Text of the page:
flour

With the holidays approaching, you may be looking for dessert recipes that you can share with your family and friends. But how do desserts fit into a well balanced diet? One of the main nutritional concerns with dessert is the carbohydrate content, especially refined sugars. Too much sugar intake has been shown to contribute to a variety of diseases, such as diabetes, cardiovascular disease, and obesity. Reducing sugar and incorporating more whole grains in everyday baked goods can help prevent these diseases and add a greater variety of nutrients.

Sugar

Not only does sugar make dessert taste sweet, it also contributes to the texture by keeping baked goods moist, soft, and tender. Keep this in mind when experimenting with recipes. It may take some trial and error to get the perfect lower sugar dessert!

One simple way to lower the sugar content in a dessert is to simply cut the amount of sugar a recipe calls for by 25%. So that means that if a recipe calls for 1 cup of sugar, simply use ¾ cup instead. This substitution can generally be made without any drastic changes to the overall finished product. Brown sugar has a deeper flavor profile, so you can generally use less without sacrificing flavor. If a recipe calls for 1 cup of white sugar, try substituting ⅓ cup of brown sugar. Another method is to use a natural sweetener, such as fruit puree. Fruit contains less fructose than a processed sugar, and it has the added benefit of contributing extra vitamins, minerals, and fiber to your dessert.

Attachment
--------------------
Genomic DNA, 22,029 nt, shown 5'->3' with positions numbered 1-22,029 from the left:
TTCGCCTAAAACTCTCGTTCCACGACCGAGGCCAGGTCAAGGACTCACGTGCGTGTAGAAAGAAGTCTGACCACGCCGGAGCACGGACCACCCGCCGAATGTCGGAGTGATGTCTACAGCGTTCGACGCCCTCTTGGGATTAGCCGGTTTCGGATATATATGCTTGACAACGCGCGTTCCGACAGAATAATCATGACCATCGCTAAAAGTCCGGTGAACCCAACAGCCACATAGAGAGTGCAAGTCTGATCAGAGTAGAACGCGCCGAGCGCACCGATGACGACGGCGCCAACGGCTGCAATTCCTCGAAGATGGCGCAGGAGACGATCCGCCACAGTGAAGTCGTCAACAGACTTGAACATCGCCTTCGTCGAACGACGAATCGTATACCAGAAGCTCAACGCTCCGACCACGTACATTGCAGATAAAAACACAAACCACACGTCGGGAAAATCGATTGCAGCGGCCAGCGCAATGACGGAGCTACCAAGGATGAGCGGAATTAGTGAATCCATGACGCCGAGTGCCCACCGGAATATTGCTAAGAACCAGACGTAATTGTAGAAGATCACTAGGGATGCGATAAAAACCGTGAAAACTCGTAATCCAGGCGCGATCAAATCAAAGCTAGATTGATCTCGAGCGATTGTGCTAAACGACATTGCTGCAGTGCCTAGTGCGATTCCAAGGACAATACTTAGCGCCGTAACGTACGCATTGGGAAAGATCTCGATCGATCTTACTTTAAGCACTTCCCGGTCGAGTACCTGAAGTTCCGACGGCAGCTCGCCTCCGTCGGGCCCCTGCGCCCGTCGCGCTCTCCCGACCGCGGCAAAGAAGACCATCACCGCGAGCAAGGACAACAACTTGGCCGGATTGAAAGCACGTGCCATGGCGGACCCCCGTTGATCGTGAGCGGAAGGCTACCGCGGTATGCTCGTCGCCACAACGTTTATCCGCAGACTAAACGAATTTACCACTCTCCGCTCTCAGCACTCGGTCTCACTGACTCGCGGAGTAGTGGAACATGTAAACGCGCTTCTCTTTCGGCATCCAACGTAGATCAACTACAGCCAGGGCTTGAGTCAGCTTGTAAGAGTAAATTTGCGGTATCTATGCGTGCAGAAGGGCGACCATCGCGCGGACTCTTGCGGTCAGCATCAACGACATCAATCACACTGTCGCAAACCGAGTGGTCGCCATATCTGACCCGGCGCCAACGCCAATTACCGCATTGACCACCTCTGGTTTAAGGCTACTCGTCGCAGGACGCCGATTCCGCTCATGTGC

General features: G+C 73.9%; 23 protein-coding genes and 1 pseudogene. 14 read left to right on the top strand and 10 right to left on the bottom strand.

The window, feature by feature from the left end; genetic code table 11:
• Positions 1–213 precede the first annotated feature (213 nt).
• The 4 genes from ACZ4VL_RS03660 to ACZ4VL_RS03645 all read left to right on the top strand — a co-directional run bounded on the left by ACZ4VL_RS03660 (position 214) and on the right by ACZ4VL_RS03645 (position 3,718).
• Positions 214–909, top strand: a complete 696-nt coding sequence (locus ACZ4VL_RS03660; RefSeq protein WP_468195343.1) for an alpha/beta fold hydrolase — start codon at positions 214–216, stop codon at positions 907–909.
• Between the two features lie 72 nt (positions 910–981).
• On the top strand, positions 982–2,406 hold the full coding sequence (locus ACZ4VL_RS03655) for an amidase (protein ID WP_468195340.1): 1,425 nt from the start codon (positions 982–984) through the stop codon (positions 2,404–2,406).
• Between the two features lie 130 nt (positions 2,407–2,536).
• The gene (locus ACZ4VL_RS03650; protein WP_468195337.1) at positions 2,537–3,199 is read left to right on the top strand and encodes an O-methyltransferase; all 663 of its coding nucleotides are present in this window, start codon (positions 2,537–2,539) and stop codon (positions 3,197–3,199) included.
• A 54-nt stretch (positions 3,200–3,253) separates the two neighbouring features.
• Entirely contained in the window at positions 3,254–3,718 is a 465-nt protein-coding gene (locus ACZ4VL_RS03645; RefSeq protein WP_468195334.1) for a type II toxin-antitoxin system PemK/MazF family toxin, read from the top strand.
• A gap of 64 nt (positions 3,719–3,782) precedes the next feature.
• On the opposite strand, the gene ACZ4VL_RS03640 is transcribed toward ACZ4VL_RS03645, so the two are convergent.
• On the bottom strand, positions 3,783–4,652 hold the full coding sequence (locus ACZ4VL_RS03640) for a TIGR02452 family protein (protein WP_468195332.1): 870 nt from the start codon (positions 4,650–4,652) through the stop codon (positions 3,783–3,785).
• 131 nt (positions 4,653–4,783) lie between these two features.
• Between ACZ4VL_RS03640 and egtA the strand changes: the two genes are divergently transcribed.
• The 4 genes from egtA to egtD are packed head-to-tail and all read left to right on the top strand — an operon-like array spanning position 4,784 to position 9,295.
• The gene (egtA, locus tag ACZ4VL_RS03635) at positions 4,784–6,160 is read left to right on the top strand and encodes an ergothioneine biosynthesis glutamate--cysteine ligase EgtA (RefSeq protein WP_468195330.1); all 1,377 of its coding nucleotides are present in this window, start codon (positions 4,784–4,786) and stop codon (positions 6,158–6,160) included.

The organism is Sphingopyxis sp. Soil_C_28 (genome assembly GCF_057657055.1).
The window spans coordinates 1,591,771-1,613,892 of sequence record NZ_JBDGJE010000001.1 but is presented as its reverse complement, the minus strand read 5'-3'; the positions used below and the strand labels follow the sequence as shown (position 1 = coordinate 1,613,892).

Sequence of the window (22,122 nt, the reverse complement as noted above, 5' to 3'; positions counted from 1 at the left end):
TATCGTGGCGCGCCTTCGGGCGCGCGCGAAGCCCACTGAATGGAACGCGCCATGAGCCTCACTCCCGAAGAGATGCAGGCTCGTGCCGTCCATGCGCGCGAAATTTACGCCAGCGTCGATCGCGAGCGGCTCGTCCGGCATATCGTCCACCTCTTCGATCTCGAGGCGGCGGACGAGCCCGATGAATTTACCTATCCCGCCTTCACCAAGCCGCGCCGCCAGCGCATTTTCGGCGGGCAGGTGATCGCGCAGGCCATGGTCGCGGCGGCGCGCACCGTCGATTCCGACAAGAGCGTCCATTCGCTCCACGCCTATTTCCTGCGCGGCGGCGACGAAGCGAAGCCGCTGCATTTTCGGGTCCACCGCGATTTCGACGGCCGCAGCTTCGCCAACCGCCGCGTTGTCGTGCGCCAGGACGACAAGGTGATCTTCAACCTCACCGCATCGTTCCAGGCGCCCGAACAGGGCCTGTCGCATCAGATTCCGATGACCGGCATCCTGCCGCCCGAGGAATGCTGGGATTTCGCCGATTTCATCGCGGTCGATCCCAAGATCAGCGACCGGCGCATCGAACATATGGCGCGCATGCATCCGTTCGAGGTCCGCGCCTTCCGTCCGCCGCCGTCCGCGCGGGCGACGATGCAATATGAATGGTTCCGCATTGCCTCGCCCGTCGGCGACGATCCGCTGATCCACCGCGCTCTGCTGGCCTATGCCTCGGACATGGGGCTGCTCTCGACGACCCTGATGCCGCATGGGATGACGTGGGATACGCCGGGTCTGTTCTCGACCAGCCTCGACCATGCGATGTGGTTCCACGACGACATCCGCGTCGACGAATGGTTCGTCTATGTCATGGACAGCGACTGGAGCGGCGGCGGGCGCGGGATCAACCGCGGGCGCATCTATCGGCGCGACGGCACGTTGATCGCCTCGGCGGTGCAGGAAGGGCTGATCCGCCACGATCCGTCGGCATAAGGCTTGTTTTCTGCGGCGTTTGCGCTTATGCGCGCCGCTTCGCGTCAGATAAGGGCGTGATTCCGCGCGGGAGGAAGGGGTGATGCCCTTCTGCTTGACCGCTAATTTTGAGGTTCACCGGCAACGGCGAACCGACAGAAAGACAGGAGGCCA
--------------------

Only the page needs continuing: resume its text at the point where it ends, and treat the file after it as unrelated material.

Flour Power

Protein in flour provides structure and overall texture. A combination of flours can provide a similar texture as all-purpose flour, without causing a blood sugar spike. Incorporating different flours into your recipe is a great way to increase the nutritional value without jeopardizing the taste. As a general rule, you can substitute up to ​½​ the required flour amount with alternatives to maintain the same texture.

Whole Wheat Flour

​The cost of whole wheat flour is comparable to that of refined wheat flour. The difference is in their nutrient content. Where refined flour is stripped of its fiber and other nutrients during processing, the vitamins, minerals, and fiber remain in whole wheat flour because the entire wheat kernel is used.

Oat Flour

​You can make your own grinding quick or rolled oats in a food processor. In combination with all purpose flour, you will have similar texture results. Oats are fiber-rich and can reduce bad (LDL) cholesterol levels.

Almond Flour

This type of flour tends to be more expensive than whole wheat or oat flour, but it is a great choice if you are looking to increase the healthy fat and protein content of your dessert. It tastes great, too!

If you’re interested in trying any of these recommendations, check out: https://amyshealthybaking.com/​and https://minimalistbaker.com/

Chattman, L. (2009). ​The baking answer book: Solutions to every problem you’ll ever face, answers to every question you’ll ever ask.​ North Adams, MA: Storey Pub.

Choose MyPlate. (n.d.). Retrieved November 6, 2018, from https://www.choosemyplate.gov/

Cox, J., RD. (2017). Healthy Baking Alternatives. Retrieved November 4, 2018, from https://www.eatright.org/food/planning-and-prep/cooking-tips-and-trends/healthy-baking-alternatives